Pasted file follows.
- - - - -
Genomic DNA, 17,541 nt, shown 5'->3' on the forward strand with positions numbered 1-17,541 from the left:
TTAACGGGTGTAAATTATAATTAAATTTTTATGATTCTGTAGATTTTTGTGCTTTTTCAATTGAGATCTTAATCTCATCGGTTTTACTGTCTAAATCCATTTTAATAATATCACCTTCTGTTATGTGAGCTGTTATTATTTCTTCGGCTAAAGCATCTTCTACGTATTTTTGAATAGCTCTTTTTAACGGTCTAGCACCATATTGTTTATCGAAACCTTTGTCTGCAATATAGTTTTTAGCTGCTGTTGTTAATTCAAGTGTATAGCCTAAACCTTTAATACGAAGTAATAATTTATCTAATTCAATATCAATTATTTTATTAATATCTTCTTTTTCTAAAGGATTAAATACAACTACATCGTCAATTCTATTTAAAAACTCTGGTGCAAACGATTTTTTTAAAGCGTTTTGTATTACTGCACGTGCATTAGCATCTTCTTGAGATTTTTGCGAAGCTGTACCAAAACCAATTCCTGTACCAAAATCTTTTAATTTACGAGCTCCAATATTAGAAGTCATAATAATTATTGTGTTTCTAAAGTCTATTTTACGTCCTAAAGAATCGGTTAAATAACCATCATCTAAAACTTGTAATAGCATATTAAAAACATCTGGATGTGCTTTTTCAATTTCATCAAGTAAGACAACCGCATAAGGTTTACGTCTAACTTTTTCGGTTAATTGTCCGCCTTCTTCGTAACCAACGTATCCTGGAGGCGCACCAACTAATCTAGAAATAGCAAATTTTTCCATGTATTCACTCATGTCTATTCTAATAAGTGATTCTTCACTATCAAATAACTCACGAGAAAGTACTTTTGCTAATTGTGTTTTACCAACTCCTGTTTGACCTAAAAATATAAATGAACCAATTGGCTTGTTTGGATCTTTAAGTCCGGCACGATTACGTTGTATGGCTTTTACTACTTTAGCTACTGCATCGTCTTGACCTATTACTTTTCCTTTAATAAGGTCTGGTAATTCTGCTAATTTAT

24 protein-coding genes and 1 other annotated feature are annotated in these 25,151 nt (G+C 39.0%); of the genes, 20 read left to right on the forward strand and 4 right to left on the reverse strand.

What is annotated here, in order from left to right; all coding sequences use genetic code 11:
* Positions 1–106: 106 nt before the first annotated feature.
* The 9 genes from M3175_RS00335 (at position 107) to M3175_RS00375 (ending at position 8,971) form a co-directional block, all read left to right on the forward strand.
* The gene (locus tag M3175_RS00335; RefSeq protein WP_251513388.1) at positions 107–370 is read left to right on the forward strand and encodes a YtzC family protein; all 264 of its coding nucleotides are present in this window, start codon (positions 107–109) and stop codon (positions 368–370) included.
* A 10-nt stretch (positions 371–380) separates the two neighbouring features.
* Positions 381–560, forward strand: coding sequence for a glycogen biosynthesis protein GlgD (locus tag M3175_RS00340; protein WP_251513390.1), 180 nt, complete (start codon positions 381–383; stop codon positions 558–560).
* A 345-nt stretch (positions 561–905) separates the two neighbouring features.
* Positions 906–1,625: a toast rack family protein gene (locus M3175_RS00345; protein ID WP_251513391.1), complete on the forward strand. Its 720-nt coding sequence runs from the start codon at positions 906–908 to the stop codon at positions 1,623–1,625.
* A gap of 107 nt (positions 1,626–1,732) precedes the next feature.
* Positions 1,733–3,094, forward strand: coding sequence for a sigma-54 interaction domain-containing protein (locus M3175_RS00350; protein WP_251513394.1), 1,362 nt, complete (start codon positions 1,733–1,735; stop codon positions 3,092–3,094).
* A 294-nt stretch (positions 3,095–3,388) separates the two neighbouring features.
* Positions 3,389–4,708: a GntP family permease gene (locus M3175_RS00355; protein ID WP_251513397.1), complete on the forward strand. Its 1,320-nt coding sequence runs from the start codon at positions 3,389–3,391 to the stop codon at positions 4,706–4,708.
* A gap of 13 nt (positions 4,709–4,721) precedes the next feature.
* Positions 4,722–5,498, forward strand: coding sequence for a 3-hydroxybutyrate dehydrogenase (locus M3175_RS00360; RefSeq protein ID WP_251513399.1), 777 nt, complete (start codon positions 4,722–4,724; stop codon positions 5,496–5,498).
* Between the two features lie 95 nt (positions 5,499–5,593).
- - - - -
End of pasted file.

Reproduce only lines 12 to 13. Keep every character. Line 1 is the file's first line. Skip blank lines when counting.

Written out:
* A gap of 107 nt (positions 1,626–1,732) precedes the next feature.
* Positions 1,733–3,094, forward strand: coding sequence for a sigma-54 interaction domain-containing protein (locus M3175_RS00350; protein WP_251513394.1), 1,362 nt, complete (start codon positions 1,733–1,735; stop codon positions 3,092–3,094).